Animal-health lab to move to KU’s West Campus; Argenta plans to provide 27 jobs within five years

A New Zealand-based company has chosen Lawrence as the site for a research and development center that is expected to employ 27 high-paid scientists to study advancements in animal health.

Officials with Argenta confirmed Tuesday they are finalizing a lease to locate a laboratory in the Bioscience and Technology Business Center on Kansas University’s West Campus.

The average annual salary for the Lawrence employees is expected to be $74,000, with all of the positions making nearly $70,000 or more.

“It is an extremely exciting announcement for the community,” said Beth Johnson, vice president of economic development for the Lawrence Chamber of Commerce. “They are high-quality jobs, and the animal health market has huge potential for us.”

The company is expected to finalize a lease and begin operations in Lawrence by the end of the year. The firm expects to hire four employees in its first year, and plans to hire about five employees each year until it reaches the 27 total.

The company is receiving about $400,000 in incentives from the Kansas Bioscience Authority to install laboratory equipment, and is seeking $10,500 in grant funding from the city and county. Johnson said the current proposal calls for the county to pay $5,500 to the company for training expenses in year one, while the city would pay $2,500 each in years three and four.

Argenta is a 6-year-old firm that does contract drug development work for a variety of companies in the health sciences field. Johnson said originally Lawrence wasn’t even on the company’s list of potential sites. Instead, Manhattan and Columbia, Mo., were both more likely targets because of the presence of university-based veterinary schools. But regional economic development officials were driving company officials through Lawrence while touring other regional sites, and said the company ought to at least look at a new incubator facility that had been built on West Campus.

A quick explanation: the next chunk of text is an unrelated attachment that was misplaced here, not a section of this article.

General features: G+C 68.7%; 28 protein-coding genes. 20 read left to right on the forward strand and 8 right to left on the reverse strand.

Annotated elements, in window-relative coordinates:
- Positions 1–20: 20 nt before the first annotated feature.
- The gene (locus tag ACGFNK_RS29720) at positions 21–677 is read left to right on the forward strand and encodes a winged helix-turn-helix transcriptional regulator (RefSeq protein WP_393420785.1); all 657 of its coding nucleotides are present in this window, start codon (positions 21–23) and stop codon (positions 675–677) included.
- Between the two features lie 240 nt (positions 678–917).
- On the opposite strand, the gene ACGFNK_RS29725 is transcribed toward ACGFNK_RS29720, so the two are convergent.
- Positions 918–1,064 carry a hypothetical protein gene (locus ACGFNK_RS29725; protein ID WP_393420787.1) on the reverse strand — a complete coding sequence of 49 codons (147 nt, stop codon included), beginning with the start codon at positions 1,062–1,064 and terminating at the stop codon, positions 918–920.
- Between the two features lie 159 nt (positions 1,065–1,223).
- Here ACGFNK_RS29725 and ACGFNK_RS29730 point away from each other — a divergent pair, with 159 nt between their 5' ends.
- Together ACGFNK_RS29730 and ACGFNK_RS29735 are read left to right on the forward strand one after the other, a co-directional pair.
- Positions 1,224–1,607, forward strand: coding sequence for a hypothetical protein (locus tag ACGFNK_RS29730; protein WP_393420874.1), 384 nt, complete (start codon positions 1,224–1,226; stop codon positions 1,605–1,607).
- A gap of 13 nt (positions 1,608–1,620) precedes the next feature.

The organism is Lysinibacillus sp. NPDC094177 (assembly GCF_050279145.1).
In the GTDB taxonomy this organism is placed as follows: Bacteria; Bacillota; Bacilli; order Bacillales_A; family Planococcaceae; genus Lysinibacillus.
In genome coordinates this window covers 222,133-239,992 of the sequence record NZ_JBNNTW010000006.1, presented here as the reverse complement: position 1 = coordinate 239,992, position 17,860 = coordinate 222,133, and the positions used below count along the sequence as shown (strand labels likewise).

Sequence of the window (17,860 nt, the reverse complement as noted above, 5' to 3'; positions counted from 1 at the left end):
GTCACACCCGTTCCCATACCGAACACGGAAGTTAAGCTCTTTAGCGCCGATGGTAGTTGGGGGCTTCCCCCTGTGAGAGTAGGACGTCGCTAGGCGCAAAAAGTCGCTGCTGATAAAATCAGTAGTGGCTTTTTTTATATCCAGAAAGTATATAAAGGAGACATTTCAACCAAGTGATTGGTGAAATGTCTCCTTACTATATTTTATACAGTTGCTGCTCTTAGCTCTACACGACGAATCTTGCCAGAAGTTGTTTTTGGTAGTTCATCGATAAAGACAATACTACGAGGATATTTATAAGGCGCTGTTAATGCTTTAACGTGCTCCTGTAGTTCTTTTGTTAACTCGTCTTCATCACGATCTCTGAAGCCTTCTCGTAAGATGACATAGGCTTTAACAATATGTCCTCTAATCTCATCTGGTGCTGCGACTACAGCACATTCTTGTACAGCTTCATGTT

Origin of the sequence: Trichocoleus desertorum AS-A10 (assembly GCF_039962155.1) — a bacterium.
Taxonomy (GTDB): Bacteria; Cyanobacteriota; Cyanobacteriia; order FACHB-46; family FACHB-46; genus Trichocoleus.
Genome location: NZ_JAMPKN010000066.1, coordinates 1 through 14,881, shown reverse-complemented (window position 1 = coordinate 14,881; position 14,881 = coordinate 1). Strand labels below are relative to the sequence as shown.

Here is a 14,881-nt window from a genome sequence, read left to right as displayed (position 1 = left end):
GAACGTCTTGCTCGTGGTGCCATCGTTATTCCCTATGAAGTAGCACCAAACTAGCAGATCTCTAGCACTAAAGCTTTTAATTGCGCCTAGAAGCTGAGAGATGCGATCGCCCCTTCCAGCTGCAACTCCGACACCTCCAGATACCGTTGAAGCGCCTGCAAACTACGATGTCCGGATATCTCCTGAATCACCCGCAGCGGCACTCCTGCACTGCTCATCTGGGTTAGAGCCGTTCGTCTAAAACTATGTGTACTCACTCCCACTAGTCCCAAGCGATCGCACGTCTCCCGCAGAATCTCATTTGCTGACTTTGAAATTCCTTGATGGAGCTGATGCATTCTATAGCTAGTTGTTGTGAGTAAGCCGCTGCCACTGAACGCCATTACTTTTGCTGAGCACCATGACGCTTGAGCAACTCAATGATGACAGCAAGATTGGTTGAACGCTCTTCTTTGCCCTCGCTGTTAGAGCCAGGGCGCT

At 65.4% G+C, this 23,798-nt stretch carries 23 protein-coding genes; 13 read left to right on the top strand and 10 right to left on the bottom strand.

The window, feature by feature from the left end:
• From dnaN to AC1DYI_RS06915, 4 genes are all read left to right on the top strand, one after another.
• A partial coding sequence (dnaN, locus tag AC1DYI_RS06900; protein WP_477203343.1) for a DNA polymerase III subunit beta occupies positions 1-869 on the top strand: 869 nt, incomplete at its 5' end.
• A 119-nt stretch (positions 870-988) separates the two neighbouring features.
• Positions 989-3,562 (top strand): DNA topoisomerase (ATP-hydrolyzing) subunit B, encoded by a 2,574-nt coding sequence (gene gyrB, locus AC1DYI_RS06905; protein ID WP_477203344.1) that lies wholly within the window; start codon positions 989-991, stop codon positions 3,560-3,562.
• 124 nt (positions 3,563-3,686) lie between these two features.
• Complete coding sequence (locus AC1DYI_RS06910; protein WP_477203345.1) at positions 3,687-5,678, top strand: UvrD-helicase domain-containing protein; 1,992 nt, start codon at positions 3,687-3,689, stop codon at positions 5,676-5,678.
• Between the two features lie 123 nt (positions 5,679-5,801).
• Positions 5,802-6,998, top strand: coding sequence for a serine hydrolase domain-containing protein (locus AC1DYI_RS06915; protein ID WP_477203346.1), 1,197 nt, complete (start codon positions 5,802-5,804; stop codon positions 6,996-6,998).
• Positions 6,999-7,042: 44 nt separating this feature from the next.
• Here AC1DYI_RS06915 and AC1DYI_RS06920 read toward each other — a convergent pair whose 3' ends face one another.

Johnson said company leaders ended up spending more than two hours touring the facility, and began thinking that a close connection to pharmaceutical researchers at KU may be more beneficial than having a close physical presence to a veterinary school.

Johnson said connecting KU pharmaceutical research with the animal health industry could pay more dividends in the future.

“We’re seeing an increasing number of animal health science companies looking to this region of the country,” Johnson said. “This will help get Lawrence more into that game.”

State and regional economic development leaders also were hailing the decision. Bob Marcusse, president and CEO of the Kansas City Area Development Council, said the announcement brings more “credibility and prestige” to the area’s efforts to attract animal health companies.

Marcusse said that in the last six years, 21 new animal health companies have located in the corridor between Columbia and Manhattan, and the companies have pledged to create more than 1,300 jobs and make about $900 million in capital investments.

The deal also is expected to provide a boost to the West Campus incubator facility. The building now is at about 75 percent occupancy, and leaders of the center have begun planning for an expansion that would double space of the incubator facility, which originally was built with a combination of public funding from the city, the county, KU and the state’s bioscience authority.

City commissioners have budgeted $500,000 in their 2012 budget to serve as seed money for what likely would be a $7 million to $8 million expansion project.

“We’re about four years ahead of where we thought we would be at,” Johnson said of the incubator’s progress. “We thought it would take some time to develop, but it really hasn’t. The market has told us that there is a need for space that allows companies to easily collaborate with the university.”